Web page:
What I didn’t like was the central mirror that could turn into a screen in the Honda e Advance trim, showing the unobstructed feed from the rearview camera. In this case, the screen made it more difficult for my eyes to focus and adjust. I also found reflections on the glass being distracting at times, so I kept the mirror in its regular non-digital mode for most of the time.
BarryFastCars would like to see the Honda e next to a Hyundai Ioniq 5
Unfortunately, we didn’t get the chance to photograph it but we did pass right next to a Hyundai Ioniq 5 so we made the comparison. To be precise, Hyundai’s EV is 741 mm longer, 138 mm wider, and 102 mm taller with a 470 mm longer wheelbase than Honda’s supermini.
Is the Honda e as adorable in person as it is in photos?
Yes! It is one of the cars you give a second look over the shoulder every time you park. Surfacing is great and the curved glossy-black panels on both ends are reflecting the environment upside down which is cool. What could be better is the very plasticky feeling of the otherwise premium-looking front end.
What’s going on with the Sports EV concept?
The Honda Sports EV concept was introduced in 2017, just a month after the premiere of the Urban EV concept. While the latter evolved into the Honda e production EV in 2019, the former has not reached the market yet. Despite earlier reports, our take is that Honda created this two-door electric sportscar for show purposes and will likely wait for a few more years before dropping such a vehicle into the market – if at all. Imagine a sportscar with the small 35.5 kWh battery and the limited range of the Honda e – you would likely need a tow truck every time you let loose on a B-road.
Can the Honda e drift?
Neither the 134 hp (100 kW / 136 PS) of the base model, or the 152 hp (113 kW / 154 PS ) of the Advance trim are enough to smoke the rear tires of this 1,527 kg (3,366 pounds) EV, but you can enjoy small drifts when the circumstances are right. In Sport mode with the ESP turned off, the little Honda had some tail-happy moments on worn-off tarmac. That is when the low center of gravity, the 50:50 weight balance, and the quick steering proved to be beneficial, drawing a smile on the driver’s face.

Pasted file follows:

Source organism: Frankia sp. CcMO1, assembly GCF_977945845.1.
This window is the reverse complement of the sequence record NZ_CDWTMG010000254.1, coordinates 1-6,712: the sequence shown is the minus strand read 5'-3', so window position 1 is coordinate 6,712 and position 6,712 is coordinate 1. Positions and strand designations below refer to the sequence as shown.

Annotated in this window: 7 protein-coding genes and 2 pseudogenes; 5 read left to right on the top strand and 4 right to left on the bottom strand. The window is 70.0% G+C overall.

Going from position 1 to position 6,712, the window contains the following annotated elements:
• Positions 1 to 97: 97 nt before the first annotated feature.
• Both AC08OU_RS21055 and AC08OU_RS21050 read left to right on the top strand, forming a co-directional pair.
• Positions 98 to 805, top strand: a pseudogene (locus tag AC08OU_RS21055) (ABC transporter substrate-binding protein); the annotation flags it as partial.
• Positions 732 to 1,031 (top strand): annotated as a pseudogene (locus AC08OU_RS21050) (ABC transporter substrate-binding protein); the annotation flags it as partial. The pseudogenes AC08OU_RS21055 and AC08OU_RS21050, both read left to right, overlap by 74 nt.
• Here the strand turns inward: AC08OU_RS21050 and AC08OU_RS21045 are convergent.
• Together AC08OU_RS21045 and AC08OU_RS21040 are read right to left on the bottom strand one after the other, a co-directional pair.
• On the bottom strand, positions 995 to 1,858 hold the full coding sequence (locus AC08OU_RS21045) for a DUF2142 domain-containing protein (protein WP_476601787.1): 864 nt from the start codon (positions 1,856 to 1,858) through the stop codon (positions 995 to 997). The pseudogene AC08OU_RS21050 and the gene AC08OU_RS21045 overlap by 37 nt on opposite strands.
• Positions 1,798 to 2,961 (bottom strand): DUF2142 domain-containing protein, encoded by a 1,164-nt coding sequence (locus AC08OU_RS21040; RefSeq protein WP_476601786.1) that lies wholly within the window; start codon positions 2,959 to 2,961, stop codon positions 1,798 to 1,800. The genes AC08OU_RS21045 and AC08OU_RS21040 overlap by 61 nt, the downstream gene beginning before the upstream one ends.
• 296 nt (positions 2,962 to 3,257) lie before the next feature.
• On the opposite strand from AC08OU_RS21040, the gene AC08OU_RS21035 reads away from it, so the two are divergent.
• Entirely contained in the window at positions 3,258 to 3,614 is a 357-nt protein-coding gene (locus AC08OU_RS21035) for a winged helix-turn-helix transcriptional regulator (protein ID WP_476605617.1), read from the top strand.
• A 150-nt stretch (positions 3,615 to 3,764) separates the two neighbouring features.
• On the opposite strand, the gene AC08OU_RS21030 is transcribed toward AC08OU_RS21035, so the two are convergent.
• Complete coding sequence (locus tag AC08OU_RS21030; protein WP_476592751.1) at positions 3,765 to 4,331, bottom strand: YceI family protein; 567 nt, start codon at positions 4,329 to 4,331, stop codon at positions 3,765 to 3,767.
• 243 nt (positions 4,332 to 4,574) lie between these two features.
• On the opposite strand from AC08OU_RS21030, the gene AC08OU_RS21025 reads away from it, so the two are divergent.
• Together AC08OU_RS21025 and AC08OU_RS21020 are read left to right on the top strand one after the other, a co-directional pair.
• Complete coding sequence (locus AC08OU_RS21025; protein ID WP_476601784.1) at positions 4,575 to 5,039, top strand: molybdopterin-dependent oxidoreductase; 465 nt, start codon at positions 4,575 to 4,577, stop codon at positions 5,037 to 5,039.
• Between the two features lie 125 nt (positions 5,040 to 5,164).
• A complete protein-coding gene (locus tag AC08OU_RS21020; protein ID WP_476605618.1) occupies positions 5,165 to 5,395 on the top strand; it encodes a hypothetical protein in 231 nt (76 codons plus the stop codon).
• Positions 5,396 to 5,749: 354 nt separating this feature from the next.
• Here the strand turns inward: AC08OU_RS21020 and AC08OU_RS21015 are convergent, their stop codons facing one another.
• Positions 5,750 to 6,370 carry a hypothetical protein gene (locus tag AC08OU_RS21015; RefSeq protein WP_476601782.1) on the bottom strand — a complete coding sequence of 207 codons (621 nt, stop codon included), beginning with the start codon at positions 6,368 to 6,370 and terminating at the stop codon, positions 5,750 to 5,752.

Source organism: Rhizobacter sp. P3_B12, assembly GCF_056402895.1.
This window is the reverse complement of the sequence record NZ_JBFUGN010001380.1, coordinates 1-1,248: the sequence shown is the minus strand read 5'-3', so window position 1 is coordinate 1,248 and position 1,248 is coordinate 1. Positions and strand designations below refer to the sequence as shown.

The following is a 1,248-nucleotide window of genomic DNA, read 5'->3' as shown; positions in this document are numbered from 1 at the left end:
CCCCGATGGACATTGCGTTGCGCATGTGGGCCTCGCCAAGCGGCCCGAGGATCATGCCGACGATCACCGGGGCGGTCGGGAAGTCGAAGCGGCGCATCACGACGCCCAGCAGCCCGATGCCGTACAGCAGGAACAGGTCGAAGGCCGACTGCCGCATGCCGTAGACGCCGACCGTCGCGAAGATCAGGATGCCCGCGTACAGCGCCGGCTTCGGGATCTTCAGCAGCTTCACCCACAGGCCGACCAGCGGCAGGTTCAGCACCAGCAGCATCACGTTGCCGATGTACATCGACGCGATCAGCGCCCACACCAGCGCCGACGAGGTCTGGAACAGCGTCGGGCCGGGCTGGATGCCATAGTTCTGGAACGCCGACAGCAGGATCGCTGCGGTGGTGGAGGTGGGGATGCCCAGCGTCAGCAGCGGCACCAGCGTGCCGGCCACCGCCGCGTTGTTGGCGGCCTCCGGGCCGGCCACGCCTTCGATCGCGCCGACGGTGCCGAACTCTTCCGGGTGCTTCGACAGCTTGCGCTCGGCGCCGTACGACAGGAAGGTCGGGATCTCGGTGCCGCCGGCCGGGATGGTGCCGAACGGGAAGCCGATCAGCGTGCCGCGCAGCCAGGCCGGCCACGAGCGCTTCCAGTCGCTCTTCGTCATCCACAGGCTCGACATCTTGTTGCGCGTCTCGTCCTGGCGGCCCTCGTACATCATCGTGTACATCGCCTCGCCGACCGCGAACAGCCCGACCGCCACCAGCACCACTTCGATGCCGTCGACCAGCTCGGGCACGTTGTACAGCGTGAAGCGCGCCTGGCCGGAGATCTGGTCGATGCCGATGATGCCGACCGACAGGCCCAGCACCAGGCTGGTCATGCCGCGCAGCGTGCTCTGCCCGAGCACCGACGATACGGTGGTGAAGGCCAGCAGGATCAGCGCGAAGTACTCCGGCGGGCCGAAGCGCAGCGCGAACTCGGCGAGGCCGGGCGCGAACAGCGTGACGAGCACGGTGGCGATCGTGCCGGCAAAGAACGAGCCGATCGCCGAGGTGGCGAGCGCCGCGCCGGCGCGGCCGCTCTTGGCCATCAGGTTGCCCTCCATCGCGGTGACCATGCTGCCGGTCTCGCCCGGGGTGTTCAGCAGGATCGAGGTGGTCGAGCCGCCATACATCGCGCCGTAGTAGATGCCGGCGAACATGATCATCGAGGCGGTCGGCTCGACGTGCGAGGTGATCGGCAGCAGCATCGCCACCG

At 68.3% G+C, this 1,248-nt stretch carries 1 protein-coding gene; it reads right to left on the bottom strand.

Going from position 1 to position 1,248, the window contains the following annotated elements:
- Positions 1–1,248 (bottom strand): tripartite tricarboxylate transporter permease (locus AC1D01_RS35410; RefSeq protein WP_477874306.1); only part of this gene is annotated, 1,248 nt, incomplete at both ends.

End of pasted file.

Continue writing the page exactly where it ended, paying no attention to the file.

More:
Carenthusiast asked us about the second-row seating and the cargo space
I am 1.84 m (6.04 feet) tall and I could easily fit in the back seat of the Honda e with the driver’s seat in my preferred position. I would say it has decent space at the back when you compare it to other urban EVs and it can seat four adults in relative comfort, although it is more cramped than modern ICE-powered superminis. To be fair, the limited real-life range of around 170 km (106 miles) means that practically no one will be using the Honda e for long road trips.
Boot space is very limited at 171 lt (6 cubic feet). This is slightly less than the 185 lt (6.5 cubic feet) of the Fiat 500 and the 211 lt (7.5 cubic feet) of the MINI Cooper SE. At least it has a practical shape and the rear seats fold nearly flat for when you need to carry more than one small suitcase. For reference, the two soft cases you can see in the picture are the charging cables.
Juris Muris asked about the price
The Honda e is small but pricey although it makes up with the generous standard equipment, especially in the Advance variant we drove. In the UK, the Honda e is listed for £34,365 ($45,989) while the Honda e Advance costs £36,865 ($49,334), which is similar to what you’d pay for a mid-spec Honda CR-V Hybrid AWD in the same market. In Greece, where we tested the car, prices are €35,990 ($40,304) and €38,990 ($43,641) respectively. Note that the aforementioned prices do not include government incentives.
We hope we answered all of your questions. If you want to learn more about the Honda e you can read our full review here.